Designation of specific RIM systems and repositories as the authoritative source for regulatory information has been the standard for many years as evidenced by our previous RIM research. In 2016 we took the next step towards understanding regulatory information authoritative sources by asking each company to assess their confidence in the data within the authoritative source for 10 essential capabilities.
Exhibit 13 shows the percent of companies expressing “High Confidence” in the data for each of these capability.
Fewer than 50% of the companies expressed high confidence in any authoritative source except Safety Reporting. The overall average number for “High Confidence” is only 34%, however there is a significant increase in average confidence across all RIM capabilities among companies with a “common” RIM capability. Companies with a “disparate” RIM capability only report an average high confidence level of 20% compared to 50% for a “common” RIM capability.
Those participants with a relatively low data confidence level in their authoritative sources correlates with the relative low efficiency, achieved benefits and limited ability to report / query common regulatory information in a timely manner.
Limited confidence in authoritative sources also contributes to the anticipated level of effort needed to compile data for required IDMP submissions.
As shown in Exhibit 14, data ownership, governance and organizational changes are key elements to IDMP programs. We believe these activities reflect both the fact that IDMP data is found in multiple organization or functions and that authoritative sources for IDMP data have not be agree upon nor verified to the extent needed to produce a validated submission.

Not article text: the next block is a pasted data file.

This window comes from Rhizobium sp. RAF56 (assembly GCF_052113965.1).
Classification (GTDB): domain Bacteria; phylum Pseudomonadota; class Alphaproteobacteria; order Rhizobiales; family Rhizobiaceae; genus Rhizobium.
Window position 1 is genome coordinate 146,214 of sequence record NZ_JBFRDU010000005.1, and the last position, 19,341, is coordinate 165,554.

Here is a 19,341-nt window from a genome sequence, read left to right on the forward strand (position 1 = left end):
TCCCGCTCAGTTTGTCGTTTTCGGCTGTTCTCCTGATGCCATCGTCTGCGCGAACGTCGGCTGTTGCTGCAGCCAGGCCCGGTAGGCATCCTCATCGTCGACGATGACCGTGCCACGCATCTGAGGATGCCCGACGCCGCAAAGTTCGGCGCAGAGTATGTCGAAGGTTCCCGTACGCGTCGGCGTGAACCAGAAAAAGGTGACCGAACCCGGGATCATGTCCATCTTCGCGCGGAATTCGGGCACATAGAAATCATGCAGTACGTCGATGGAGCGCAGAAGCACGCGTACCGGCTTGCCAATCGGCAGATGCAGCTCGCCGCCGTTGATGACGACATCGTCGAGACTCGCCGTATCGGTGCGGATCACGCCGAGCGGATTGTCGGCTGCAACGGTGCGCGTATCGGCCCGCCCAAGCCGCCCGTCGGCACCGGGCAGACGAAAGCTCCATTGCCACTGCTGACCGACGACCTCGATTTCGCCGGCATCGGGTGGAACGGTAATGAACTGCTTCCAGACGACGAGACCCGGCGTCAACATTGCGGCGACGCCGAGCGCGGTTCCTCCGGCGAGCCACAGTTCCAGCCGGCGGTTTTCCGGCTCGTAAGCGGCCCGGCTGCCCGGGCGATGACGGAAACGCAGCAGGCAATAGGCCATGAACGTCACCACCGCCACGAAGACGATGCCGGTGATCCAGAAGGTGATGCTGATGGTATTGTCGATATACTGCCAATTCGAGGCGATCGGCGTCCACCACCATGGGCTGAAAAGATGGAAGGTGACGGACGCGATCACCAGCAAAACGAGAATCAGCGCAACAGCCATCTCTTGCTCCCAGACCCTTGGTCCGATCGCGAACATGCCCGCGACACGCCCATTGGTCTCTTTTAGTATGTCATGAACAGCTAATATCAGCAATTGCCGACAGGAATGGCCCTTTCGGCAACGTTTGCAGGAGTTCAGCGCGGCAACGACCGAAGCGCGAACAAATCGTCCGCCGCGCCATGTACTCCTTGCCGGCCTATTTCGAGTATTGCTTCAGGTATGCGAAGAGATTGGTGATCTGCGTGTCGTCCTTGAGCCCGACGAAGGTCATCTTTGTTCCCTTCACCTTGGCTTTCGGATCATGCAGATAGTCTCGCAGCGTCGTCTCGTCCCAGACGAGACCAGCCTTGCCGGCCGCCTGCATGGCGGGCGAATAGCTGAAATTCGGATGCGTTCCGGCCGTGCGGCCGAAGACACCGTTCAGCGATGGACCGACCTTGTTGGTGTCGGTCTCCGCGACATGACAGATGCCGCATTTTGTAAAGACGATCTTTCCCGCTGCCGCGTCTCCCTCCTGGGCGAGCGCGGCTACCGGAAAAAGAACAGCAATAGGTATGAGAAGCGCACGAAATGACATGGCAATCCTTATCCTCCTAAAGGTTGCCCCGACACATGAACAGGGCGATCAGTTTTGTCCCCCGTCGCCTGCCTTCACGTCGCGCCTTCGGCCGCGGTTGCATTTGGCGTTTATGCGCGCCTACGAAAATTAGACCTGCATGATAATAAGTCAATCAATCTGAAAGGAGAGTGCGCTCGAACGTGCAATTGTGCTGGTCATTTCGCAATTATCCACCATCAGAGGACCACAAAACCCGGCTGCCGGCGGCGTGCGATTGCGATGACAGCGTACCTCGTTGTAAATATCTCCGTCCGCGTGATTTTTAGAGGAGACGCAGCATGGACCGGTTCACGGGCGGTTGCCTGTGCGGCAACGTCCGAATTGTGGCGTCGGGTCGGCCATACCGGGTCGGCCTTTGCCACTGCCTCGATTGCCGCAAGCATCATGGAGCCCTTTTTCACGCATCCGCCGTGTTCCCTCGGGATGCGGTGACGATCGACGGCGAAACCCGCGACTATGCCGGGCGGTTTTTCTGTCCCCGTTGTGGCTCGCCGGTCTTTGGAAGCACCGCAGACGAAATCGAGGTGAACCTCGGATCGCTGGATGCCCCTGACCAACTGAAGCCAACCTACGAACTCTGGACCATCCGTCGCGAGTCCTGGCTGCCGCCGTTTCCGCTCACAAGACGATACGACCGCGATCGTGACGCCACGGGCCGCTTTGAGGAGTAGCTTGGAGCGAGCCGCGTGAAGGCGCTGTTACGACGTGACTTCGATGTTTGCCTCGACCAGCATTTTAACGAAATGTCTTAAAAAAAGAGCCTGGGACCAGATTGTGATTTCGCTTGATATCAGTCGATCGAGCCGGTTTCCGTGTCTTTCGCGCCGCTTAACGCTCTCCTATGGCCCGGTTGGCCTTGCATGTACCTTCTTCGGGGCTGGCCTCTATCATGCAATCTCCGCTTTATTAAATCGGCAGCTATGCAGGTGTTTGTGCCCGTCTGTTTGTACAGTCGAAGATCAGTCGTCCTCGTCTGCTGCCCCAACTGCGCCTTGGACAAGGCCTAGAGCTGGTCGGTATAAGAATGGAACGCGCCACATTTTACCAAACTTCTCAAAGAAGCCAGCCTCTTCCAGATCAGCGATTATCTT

Although our research indicates there is significant work to be done to improve RIM, we believe the large degree of change that is in progress across the industry will result in more efficient management of regulatory data and an improvement in the quality of regulatory information.
We also modeled the anticipated total industry spend for IDMP compliance several times and will conduct a final analysis once the specification is finalized. Our latest thinking is a total spend of $410 million dollars for the top 250 with 55% being business related (data remediation, manual process development, initial data load), 26% being project analysis (detailed gap analysis and program oversight), and the remaining 19% being technology spend (information staging area and the actual submission technology).
Steve has over 25 years of experience, primarily in the biopharmaceutical and healthcare industries. After leading many technology and business process initiatives for Waterford Crystal and Johnson and Johnson, he developed an interest in global teams and organizational performance. He moved into consulting where he built and managed several healthcare consulting practices for First Consulting Group and Booz Allen Hamilton. Steve has deep strategy formulation, organization development and performance, global workplace collaboration, industry benchmarking and information management strategy expertise. Steve holds a Bachelor of Science degree in Business Computer Science and a Master of Science in Organization Development with distinction for his field work from American University. He is certified in Change Management from the NTL Institute of Applied Behavior and is a frequent speaker with several publications.